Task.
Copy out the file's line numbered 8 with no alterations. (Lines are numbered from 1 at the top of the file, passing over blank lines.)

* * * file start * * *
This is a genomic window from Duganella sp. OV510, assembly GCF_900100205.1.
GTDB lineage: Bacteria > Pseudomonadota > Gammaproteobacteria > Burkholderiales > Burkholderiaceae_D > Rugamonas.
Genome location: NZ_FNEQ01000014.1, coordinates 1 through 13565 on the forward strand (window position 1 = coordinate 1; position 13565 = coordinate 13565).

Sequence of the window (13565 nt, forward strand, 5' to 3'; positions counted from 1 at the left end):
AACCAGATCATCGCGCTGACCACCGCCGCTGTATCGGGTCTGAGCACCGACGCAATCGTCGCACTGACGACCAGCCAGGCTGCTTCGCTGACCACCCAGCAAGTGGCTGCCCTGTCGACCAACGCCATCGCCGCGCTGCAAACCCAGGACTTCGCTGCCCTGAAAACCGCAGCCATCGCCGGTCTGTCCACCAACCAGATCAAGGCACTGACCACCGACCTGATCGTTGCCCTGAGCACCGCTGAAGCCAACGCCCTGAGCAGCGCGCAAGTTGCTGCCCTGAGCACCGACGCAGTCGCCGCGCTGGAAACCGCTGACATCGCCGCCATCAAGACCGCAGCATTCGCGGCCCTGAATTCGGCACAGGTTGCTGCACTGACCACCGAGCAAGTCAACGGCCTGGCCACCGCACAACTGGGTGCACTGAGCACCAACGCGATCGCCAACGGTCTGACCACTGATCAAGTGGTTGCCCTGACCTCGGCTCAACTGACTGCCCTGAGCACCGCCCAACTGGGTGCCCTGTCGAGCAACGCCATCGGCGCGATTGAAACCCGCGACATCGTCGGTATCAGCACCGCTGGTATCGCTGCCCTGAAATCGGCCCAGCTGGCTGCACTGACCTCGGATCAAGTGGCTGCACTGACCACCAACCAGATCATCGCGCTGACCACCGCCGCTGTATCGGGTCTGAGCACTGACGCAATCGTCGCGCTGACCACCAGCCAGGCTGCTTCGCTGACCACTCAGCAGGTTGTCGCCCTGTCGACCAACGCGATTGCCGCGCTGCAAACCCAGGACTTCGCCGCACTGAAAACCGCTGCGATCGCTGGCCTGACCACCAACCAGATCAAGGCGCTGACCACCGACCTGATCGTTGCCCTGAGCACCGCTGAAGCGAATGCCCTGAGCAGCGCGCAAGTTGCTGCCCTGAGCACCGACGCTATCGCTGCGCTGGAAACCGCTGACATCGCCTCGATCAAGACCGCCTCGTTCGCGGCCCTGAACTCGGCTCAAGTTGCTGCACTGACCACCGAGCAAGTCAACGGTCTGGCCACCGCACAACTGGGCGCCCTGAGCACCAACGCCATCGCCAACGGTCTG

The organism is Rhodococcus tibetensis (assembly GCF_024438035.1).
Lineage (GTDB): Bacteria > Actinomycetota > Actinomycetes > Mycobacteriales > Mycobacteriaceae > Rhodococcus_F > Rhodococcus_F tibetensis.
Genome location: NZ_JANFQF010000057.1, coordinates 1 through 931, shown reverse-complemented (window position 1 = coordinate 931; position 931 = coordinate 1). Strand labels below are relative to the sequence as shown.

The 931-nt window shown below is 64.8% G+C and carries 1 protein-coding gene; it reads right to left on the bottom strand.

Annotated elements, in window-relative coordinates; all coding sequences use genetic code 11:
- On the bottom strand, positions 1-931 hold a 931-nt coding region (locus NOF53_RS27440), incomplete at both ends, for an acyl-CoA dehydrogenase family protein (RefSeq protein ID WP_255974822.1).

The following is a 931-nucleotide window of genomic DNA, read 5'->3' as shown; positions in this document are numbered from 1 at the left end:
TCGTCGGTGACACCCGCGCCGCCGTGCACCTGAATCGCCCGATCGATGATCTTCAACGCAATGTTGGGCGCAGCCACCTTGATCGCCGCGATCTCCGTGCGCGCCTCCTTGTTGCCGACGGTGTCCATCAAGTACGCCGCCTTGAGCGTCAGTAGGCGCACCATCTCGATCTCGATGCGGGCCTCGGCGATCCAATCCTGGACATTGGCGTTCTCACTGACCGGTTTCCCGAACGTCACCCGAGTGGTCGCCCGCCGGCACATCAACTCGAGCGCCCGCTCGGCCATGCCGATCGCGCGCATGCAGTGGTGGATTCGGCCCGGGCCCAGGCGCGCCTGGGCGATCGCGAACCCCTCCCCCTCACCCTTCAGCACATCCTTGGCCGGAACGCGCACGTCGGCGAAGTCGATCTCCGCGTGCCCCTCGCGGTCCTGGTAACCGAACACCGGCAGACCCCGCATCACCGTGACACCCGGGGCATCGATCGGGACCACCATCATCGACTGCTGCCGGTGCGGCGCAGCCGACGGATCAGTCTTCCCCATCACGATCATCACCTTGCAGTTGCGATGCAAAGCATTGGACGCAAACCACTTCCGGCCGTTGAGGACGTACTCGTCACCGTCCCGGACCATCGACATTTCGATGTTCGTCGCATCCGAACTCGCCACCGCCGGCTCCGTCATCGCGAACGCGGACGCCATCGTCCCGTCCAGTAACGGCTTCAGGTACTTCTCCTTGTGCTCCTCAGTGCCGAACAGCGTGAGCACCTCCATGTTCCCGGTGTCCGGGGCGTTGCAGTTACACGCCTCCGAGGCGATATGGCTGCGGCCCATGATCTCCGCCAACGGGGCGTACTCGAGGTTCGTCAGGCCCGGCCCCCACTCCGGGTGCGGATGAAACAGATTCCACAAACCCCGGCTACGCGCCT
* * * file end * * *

Genome location: NZ_JANFQF010000057.1, coordinates 1 through 931, shown reverse-complemented (window position 1 = coordinate 931; position 931 = coordinate 1). Strand labels below are relative to the sequence as shown.